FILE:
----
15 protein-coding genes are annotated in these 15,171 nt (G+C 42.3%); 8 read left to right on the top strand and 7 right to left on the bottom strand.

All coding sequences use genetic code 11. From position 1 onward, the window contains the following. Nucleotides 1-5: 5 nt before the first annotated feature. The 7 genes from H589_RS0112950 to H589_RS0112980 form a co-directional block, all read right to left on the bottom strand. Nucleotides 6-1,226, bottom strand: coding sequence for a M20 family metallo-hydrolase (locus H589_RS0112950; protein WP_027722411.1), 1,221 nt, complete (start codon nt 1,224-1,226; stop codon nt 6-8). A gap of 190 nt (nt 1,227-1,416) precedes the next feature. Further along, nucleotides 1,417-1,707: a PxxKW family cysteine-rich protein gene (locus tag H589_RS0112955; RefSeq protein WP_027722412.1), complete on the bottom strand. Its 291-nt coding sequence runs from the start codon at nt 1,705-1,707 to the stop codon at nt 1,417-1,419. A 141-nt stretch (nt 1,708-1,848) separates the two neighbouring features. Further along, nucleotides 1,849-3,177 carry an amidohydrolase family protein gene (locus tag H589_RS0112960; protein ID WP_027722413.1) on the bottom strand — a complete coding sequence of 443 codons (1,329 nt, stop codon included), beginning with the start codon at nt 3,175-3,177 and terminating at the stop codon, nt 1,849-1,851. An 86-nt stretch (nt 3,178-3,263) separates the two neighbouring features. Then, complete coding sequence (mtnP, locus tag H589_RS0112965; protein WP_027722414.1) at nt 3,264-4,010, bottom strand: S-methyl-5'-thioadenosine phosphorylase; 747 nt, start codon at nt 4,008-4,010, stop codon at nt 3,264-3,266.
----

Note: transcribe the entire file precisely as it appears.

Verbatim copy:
15 protein-coding genes are annotated in these 15,171 nt (G+C 42.3%); 8 read left to right on the top strand and 7 right to left on the bottom strand.

All coding sequences use genetic code 11. From position 1 onward, the window contains the following. Nucleotides 1-5: 5 nt before the first annotated feature. The 7 genes from H589_RS0112950 to H589_RS0112980 form a co-directional block, all read right to left on the bottom strand. Nucleotides 6-1,226, bottom strand: coding sequence for a M20 family metallo-hydrolase (locus H589_RS0112950; protein WP_027722411.1), 1,221 nt, complete (start codon nt 1,224-1,226; stop codon nt 6-8). A gap of 190 nt (nt 1,227-1,416) precedes the next feature. Further along, nucleotides 1,417-1,707: a PxxKW family cysteine-rich protein gene (locus tag H589_RS0112955; RefSeq protein WP_027722412.1), complete on the bottom strand. Its 291-nt coding sequence runs from the start codon at nt 1,705-1,707 to the stop codon at nt 1,417-1,419. A 141-nt stretch (nt 1,708-1,848) separates the two neighbouring features. Further along, nucleotides 1,849-3,177 carry an amidohydrolase family protein gene (locus tag H589_RS0112960; protein ID WP_027722413.1) on the bottom strand — a complete coding sequence of 443 codons (1,329 nt, stop codon included), beginning with the start codon at nt 3,175-3,177 and terminating at the stop codon, nt 1,849-1,851. An 86-nt stretch (nt 3,178-3,263) separates the two neighbouring features. Then, complete coding sequence (mtnP, locus tag H589_RS0112965; protein WP_027722414.1) at nt 3,264-4,010, bottom strand: S-methyl-5'-thioadenosine phosphorylase; 747 nt, start codon at nt 4,008-4,010, stop codon at nt 3,264-3,266.